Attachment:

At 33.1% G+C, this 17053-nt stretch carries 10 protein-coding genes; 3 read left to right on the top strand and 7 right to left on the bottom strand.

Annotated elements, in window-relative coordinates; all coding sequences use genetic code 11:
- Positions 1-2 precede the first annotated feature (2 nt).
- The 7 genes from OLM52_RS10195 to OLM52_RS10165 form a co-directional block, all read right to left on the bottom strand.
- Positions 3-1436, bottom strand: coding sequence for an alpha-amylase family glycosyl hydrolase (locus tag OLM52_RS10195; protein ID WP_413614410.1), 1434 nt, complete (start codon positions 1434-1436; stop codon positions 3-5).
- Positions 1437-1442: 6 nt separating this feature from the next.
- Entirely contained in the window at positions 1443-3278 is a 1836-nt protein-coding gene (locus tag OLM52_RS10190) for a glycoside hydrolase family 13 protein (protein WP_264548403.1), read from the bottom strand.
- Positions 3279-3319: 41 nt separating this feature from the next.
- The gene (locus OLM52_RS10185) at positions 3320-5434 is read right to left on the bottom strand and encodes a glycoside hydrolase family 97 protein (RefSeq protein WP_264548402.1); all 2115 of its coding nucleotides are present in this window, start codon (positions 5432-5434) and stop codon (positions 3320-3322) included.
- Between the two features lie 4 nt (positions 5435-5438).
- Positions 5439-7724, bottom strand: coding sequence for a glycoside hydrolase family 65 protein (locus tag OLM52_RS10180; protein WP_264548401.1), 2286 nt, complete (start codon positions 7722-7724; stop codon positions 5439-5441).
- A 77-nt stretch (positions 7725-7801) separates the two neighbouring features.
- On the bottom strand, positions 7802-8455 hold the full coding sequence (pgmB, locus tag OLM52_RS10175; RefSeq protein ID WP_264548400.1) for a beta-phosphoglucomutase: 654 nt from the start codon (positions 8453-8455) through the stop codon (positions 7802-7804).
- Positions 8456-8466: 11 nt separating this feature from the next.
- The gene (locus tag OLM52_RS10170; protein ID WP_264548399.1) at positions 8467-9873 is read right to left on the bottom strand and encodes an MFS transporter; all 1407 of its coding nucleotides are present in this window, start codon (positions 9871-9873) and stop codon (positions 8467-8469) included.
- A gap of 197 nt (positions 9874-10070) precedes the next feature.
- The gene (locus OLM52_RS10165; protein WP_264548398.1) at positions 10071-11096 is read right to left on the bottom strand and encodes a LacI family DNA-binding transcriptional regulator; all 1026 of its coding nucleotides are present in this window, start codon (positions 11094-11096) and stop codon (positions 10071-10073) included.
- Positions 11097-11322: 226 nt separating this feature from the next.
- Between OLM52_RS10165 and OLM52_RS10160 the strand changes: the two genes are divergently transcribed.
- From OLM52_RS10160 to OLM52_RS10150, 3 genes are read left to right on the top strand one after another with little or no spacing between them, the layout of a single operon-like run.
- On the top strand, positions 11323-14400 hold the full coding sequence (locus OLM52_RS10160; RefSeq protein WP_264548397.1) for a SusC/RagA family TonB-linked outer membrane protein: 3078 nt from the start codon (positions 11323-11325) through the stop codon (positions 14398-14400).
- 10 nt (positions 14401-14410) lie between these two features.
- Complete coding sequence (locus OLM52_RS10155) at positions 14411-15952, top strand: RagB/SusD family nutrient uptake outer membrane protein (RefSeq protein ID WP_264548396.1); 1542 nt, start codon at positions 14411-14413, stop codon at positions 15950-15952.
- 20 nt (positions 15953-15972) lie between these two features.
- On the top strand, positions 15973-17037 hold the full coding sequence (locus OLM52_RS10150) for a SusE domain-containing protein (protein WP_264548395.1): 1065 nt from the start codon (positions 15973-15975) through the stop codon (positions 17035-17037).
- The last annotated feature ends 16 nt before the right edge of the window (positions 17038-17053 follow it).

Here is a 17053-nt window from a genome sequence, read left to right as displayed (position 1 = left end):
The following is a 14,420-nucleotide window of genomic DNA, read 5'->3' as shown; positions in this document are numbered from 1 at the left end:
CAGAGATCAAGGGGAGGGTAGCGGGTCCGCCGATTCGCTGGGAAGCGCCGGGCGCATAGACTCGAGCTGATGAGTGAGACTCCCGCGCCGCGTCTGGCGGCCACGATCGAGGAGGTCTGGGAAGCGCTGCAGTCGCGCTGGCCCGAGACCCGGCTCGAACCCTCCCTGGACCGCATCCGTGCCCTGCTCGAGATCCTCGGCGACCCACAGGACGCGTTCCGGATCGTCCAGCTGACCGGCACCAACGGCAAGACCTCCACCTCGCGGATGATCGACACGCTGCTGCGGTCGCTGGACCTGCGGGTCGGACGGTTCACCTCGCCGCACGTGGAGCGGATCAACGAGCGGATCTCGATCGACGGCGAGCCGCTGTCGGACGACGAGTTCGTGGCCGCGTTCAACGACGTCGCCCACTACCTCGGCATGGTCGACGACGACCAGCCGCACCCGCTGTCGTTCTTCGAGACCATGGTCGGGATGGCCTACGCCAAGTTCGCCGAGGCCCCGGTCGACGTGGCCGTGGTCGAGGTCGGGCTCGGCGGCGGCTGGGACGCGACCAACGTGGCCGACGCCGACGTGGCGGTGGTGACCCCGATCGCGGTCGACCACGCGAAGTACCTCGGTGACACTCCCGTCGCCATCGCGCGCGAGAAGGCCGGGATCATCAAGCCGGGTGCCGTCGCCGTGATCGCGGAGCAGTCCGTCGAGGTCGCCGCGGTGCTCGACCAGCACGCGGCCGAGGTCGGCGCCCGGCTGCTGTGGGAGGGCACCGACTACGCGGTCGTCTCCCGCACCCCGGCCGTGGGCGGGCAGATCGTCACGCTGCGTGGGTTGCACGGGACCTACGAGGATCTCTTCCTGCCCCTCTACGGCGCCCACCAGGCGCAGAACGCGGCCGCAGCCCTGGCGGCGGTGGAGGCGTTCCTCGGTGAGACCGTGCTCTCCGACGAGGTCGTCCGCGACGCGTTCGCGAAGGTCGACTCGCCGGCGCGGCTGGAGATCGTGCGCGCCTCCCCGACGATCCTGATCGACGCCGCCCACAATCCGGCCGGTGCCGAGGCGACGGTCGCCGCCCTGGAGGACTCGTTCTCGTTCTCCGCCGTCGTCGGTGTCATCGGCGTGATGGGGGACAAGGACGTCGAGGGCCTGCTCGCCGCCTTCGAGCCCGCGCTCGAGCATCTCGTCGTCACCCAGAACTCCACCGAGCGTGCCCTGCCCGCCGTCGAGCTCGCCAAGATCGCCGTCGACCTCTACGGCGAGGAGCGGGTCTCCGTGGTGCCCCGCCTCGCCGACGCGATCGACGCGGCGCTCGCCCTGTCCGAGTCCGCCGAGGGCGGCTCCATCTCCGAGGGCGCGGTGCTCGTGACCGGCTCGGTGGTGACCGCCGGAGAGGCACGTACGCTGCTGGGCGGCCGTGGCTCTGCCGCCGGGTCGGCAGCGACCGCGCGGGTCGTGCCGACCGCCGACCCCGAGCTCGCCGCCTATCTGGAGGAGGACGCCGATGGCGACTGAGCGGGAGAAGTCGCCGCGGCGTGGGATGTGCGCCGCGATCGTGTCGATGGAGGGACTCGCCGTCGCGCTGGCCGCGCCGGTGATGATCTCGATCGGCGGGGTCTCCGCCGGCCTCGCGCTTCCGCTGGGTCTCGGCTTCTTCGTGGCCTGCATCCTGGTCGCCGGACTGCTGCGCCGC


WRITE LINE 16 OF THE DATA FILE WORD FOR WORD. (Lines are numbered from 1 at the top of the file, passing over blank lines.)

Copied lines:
- A gap of 197 nt (positions 9874-10070) precedes the next feature.